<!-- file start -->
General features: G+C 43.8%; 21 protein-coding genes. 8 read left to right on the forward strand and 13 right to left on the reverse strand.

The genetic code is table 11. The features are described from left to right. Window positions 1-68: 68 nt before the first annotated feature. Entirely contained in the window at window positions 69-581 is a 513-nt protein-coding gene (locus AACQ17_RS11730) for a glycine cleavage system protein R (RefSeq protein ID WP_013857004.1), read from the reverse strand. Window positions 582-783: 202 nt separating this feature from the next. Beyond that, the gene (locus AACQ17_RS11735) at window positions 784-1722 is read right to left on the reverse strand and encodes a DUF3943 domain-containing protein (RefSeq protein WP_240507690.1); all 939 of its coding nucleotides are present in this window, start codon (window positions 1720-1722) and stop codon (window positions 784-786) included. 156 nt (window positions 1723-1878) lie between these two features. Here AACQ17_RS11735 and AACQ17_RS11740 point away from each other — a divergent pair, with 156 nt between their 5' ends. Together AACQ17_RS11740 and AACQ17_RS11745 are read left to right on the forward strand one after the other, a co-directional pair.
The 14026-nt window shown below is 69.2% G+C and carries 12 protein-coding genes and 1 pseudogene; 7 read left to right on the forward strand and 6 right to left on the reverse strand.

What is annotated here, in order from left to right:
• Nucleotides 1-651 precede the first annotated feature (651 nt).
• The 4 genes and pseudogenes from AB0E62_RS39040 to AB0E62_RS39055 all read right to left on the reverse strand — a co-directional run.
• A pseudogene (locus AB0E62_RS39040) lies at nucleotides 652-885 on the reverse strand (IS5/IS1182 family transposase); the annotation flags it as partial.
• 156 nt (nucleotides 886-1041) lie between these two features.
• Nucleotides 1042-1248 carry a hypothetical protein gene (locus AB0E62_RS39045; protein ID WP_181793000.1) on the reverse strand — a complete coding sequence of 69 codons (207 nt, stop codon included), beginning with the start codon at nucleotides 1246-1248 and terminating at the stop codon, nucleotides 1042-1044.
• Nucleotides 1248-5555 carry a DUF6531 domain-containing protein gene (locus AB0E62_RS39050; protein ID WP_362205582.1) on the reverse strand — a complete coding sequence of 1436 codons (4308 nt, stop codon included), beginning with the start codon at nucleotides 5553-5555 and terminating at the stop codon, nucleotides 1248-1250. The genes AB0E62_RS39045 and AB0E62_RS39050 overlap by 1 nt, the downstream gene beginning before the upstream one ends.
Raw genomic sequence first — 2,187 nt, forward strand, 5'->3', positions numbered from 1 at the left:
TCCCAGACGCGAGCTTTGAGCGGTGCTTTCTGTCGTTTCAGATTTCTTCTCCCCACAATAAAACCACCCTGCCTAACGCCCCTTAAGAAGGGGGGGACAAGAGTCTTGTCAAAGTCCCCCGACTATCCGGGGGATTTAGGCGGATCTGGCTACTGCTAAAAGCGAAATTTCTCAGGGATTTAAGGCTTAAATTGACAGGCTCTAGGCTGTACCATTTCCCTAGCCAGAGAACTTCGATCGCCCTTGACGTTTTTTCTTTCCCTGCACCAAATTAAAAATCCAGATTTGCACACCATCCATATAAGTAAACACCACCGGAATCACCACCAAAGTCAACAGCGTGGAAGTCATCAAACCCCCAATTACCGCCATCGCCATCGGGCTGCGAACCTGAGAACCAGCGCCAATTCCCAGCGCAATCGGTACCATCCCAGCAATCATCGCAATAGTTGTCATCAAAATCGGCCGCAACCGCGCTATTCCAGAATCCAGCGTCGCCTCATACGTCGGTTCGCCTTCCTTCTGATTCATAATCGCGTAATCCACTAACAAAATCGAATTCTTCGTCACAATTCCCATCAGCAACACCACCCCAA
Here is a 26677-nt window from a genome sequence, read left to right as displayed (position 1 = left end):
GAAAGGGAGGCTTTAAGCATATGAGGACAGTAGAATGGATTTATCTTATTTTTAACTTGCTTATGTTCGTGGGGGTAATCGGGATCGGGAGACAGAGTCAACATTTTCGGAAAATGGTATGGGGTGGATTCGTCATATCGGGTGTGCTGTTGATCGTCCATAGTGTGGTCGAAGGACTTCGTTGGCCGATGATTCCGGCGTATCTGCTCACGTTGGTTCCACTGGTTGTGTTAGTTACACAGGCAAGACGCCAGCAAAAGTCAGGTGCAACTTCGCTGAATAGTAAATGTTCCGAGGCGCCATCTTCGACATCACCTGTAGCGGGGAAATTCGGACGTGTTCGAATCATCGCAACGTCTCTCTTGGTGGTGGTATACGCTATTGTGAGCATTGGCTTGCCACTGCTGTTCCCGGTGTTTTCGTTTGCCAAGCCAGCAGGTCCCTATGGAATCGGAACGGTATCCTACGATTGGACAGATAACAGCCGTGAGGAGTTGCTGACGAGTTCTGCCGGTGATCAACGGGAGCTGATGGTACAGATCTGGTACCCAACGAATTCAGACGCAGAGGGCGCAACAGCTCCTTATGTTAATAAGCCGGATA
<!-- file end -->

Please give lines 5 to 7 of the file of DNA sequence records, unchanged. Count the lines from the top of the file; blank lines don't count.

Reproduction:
• Nucleotides 1-651 precede the first annotated feature (651 nt).
• The 4 genes and pseudogenes from AB0E62_RS39040 to AB0E62_RS39055 all read right to left on the reverse strand — a co-directional run.
• A pseudogene (locus AB0E62_RS39040) lies at nucleotides 652-885 on the reverse strand (IS5/IS1182 family transposase); the annotation flags it as partial.